Christopher Reilly – Alive, August 8, 2014
“Quills“, Doug Wright’s daring and powerful play about Marquis de Sade, burrows into the wasteland of human sexuality where sexual aberrations are as natural as first kisses, and how a society responds with censorship to repress behavior that doesn’t fit into the nice little package we call, “acceptable sexuality.” How much is too much and where do we draw the line? Like the judge who famously said he didn’t know the definition of pornography but he knew it when he saw it, you will hear enough of de Sade’s writings to question whether freedom of speech is worth blanket protection; maybe in Marquis’ case censorship is a good thing. “Quills,” the Max and Louie production currently playing, will help you not decide that very thing.
For a strong proponent of free speech to have doubts is a testament to author Doug Wright’s fierce script, who manages to elicit laughs amid tales and images both vile and horrific. The play is uncomfortable, but so is its subject. The story is hung on a skeleton of facts—de Sade did spend 32 years of his life in prison and he did reside for 13 of those years at Charenton asylum outside of Paris—but those bare bones are richly (and horrifyingly) embellished with Wright’s inventive fiction. The show is at its heart a metaphor; you can crush the man, but you can’t stop the message.
De Sade’s image has been softened by time, and some of the writings seem pretty tame by today’s comparison, but much of it is depravity in anyone’s book. We are not talking about adult play dates with gentle spankings here. De Sade held prostitutes as prisoners and forced them into his perverted games. In modern parlance, he was one freaky dude.
Ted Gregory gives a fearless performance as the Marquis, incarcerated in an asylum in the late 1700s to stop his incendiary writings and controlled by a head doctor (played in reserved fashion by David Wassilak), who himself has a penchant for torture. He isn’t unlike de Sade; The doctor is perfectly happy to inflict pain on prisoners in the name of rehabilitation, but for de Sade to inflict pain as a means towards sexual gratification, that’s debauchery. Never mind their results are, more or less, the same.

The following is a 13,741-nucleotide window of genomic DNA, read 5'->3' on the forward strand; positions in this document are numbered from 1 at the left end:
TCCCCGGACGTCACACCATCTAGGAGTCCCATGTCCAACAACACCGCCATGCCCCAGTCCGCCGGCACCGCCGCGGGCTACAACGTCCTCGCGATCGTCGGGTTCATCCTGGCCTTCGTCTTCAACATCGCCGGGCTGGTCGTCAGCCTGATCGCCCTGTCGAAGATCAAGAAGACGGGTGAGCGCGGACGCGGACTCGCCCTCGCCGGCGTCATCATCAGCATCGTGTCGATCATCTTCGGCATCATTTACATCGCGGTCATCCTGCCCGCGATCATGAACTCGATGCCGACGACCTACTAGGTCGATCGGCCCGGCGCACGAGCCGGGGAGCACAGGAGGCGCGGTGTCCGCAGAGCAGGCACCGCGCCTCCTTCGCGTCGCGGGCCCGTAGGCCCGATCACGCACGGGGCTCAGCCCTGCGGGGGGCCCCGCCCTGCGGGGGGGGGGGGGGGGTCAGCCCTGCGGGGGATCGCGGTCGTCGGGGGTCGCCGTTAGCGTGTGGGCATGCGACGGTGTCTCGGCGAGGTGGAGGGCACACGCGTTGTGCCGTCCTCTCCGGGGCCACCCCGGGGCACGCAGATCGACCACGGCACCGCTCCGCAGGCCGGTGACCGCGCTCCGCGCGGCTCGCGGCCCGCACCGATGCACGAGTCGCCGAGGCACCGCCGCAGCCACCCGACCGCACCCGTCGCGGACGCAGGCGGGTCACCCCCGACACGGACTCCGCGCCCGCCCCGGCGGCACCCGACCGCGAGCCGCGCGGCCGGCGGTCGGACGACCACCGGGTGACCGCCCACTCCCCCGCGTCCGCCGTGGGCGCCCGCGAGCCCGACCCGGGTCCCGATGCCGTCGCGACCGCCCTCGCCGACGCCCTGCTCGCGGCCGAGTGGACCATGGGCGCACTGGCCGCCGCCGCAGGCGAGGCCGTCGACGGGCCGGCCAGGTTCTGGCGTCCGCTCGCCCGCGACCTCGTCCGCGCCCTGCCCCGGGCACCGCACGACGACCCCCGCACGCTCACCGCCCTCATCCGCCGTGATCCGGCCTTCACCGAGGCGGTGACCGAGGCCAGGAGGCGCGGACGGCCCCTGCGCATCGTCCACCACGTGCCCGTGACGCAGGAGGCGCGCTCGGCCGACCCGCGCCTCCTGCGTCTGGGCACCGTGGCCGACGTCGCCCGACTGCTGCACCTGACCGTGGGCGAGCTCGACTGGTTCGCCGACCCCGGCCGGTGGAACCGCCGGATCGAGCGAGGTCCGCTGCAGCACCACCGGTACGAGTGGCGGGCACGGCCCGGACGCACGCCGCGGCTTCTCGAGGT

Antonio Rodriguez is the kindly priest charged with overseeing the Marquis’ imprisonment, who, in a fit of humanitarian foresight, allows the Marquis to keep his writing materials. When his jailhouse writings become public, it causes an uproar, and results in increased and sometimes violent efforts to stop de Sade’s poisoned pen. Rodriguez descends into a world of blood lust madness.
Stacie Knock, who plays de Sade’s wife, Madame de Marquise, is a woman for whom every moment in life is a grand, dramatic scene, and where a simple line is delivered as big as Scarlett O’Hara vowing to “never go hungry again.” It would have required just such an over-sized personality to be married to the Marquis. Charlie Barron is a slimy architect with the affected, foppish mannerisms of French high-society (but he too will descend into a kind of sexual debauchery), and there’s good work from Caitlin Mickey, especially as a sweet and innocent laundress who gets caught up in the Marquis’ weird world. Director Brooke Edwards keeps the show moving and has clearly made and encouraged bold choices, and the show plays out nicely on Dunsi Dai’s stone-walled set.
You get the sense that de Sade’s oppressors are titillated by his writings. Even as they suppress the Marquis’ urges, they are suppressing their own, and as they try to destroy de Sade, they themselves are destroyed. But no matter the method or punishment, de Sade will not be silenced—he is as compelled to write his filth as he is to breathe. Take his pen, he will write in blood; take his paper, he will write on his bed sheet; take his hands; he will dictate. Cut out his tongue, and he will still think.